I posted this to the news comment, but I may as well repost it here:
If you look at Sam's presentation from Thursday, you'll see that the number of teams competing (there were 46 this year), though well below the early 1990s heyday, has been pretty consistent for the last 20 years. We're well above where we were in the early 80s and before. So I'm not too worried about the existing of buggy in 5 years. I do, however, agree that we need to increase participation. But I'm not sure that increased awareness is the key. From talking to AEPi brothers (as both an alum, and because I find them to really be a barometer, since I have never been convinced that their continued participation every year is a given), the two main barriers are money and willingness to wake up at 5am on weekends. The main barrier being the latter. Unfortunately, there isn't much that we can do about that one. Having more weekends to roll throughout the year may help, because it means that an org that can't get people out every day (or every weekend) can take certain days off here and there if need be. Of course, they would still need to do their chores if there are rolls, so I'm not sure how much that actually helps. Is it somehow possible to get permits for later in the day every once in a while? I assume not. But I would argue that the hour is the greatest barrier (money, as I mentioned, is another barrier, but I think the BAA has offered assistance in that area in the past, or at least discussed it, so I'm not sure if it's worth discussing again).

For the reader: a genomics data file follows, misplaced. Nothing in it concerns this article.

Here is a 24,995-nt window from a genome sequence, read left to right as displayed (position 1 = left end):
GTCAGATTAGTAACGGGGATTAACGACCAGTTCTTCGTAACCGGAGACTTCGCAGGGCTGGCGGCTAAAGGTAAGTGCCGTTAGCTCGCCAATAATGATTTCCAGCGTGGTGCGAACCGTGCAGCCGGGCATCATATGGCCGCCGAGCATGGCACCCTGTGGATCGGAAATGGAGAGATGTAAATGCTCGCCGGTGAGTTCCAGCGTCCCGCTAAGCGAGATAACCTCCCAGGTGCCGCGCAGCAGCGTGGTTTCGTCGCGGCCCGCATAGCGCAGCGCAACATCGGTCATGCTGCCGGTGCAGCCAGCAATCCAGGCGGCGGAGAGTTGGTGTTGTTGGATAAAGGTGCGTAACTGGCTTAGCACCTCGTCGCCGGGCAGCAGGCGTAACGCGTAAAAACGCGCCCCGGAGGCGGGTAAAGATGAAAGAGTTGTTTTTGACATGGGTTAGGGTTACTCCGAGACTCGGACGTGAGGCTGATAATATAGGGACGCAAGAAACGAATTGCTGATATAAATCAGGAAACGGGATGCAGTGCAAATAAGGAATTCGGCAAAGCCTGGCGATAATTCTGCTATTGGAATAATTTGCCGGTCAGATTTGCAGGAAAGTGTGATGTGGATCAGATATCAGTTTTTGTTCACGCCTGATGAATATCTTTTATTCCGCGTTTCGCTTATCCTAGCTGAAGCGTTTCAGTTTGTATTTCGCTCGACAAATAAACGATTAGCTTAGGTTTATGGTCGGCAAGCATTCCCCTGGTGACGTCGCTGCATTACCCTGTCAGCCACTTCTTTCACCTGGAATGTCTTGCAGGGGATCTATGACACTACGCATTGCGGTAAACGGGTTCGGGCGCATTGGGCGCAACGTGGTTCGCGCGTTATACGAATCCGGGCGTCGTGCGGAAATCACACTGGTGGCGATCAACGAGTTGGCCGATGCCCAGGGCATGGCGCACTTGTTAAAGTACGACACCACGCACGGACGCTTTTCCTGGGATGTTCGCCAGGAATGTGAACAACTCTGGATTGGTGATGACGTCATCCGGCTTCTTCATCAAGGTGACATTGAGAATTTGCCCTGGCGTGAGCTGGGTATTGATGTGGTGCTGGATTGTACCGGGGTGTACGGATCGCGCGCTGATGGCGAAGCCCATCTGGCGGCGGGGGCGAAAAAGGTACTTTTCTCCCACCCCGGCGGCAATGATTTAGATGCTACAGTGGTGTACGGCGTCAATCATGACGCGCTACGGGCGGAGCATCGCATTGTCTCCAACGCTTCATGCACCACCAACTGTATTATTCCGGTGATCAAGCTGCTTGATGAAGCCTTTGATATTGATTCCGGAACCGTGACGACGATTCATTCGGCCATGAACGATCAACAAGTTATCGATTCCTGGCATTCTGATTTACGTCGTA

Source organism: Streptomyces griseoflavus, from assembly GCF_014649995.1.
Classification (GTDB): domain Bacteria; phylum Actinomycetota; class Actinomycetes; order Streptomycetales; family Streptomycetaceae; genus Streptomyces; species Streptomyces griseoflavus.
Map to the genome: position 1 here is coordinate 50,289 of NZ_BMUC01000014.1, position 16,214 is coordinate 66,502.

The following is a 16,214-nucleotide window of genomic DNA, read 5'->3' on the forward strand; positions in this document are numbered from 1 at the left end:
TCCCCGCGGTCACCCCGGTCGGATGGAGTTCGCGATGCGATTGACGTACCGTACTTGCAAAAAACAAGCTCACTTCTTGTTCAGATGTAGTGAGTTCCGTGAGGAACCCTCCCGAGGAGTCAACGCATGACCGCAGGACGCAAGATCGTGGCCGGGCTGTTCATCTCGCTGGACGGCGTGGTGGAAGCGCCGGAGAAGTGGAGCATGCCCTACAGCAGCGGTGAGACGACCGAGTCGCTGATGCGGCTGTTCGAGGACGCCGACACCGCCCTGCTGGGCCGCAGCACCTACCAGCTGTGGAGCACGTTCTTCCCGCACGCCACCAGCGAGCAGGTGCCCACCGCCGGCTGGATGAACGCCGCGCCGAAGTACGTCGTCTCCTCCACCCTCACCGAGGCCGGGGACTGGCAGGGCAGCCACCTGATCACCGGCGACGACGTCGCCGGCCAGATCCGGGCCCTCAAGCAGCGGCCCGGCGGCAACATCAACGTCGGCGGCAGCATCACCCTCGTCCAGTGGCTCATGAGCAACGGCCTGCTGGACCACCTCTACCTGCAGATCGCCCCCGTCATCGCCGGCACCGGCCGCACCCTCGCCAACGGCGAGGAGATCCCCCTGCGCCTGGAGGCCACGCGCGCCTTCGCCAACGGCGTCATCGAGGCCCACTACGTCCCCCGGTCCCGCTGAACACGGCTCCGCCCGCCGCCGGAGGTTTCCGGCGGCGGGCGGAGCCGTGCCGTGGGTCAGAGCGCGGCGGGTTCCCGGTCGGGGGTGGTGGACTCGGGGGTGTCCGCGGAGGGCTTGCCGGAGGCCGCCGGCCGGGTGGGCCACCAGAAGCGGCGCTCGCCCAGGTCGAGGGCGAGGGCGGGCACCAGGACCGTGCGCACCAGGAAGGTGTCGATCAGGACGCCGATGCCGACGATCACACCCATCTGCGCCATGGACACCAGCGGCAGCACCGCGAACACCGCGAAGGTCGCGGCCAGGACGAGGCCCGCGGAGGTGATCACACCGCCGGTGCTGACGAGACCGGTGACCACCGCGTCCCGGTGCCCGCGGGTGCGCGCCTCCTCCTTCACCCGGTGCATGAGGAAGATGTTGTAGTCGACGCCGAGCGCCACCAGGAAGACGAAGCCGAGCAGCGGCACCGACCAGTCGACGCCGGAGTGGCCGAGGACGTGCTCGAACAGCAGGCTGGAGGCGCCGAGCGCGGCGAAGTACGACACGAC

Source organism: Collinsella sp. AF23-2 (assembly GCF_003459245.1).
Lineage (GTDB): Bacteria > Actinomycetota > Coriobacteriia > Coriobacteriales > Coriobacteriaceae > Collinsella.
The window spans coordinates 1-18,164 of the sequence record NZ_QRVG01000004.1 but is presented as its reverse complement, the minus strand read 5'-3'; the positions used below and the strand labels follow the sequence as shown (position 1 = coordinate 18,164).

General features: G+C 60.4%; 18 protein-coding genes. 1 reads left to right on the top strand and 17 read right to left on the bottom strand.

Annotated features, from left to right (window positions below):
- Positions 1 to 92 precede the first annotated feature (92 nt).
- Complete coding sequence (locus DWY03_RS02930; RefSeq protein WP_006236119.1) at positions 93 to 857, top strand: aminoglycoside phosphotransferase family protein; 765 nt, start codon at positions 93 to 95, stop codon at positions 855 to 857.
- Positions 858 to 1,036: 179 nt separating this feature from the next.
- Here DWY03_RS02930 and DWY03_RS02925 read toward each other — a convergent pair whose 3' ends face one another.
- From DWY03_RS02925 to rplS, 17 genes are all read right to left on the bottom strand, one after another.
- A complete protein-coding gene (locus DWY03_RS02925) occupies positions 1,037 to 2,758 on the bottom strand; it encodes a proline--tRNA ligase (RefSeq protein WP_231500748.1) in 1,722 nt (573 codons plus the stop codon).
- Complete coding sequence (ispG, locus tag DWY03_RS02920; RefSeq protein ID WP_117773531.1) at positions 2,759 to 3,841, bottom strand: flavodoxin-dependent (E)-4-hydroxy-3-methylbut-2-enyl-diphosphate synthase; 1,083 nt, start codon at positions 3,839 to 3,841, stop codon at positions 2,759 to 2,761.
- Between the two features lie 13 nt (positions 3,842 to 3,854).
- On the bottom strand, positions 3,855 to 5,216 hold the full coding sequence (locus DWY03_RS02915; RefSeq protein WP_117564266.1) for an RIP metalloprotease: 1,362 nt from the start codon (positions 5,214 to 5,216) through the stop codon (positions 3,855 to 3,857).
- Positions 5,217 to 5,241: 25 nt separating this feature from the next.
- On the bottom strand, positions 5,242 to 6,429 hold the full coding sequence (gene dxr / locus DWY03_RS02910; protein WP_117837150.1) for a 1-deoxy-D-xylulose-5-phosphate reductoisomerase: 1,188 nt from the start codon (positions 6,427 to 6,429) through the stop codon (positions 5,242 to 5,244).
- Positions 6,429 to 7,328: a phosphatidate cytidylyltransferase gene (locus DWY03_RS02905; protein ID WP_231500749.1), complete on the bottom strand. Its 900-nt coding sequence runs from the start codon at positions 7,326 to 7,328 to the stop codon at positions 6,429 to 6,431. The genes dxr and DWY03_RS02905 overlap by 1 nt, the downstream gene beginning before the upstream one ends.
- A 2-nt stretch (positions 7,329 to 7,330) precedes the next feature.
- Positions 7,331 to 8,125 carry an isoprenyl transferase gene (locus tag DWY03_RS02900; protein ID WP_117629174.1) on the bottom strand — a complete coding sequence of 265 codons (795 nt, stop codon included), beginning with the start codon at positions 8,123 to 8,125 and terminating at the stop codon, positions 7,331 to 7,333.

Regarding race times, SDC's win this year in men's is the slowest winning race time since 1980. All the posts I've seen above have complained about how bad this is. I feel the exact opposite way. In fact, I think a slower winning time this year is EXACTLY what buggy needs. Why?
1) The fastest orgs (let's say SDC, circa 2008-2014, and PiKA, circa 2008-2009) are on a mission to set the course record. They believe that they have the technology and the pushers to do it. So what does the slower winning time mean for them? Nothing - They'll continue to fight for that course record, which is independent of the winning time.
2) The top orgs (SDC, PiKA, SigEp, CIA, Fringe, and Spirit if they can improve their freerolls) are fighting for the 1st place trophy. When the winning team is a second off the course record, it makes it extremely unlikely that they'd get to take home that first place trophy (no offense to CIA, who did exceptionally well this year and has clearly found a wheel compound that may be the future of buggy, but I just can't see them putting up a 2:04). When the winner regresses to a 2:12, suddenly raceday isn't a "let's crown SDC and have everyone battle for 2nd" day, but rather it's a "we have a real chance to win" day. Which means more training, more desire, more excitement, and most importantly, more interest.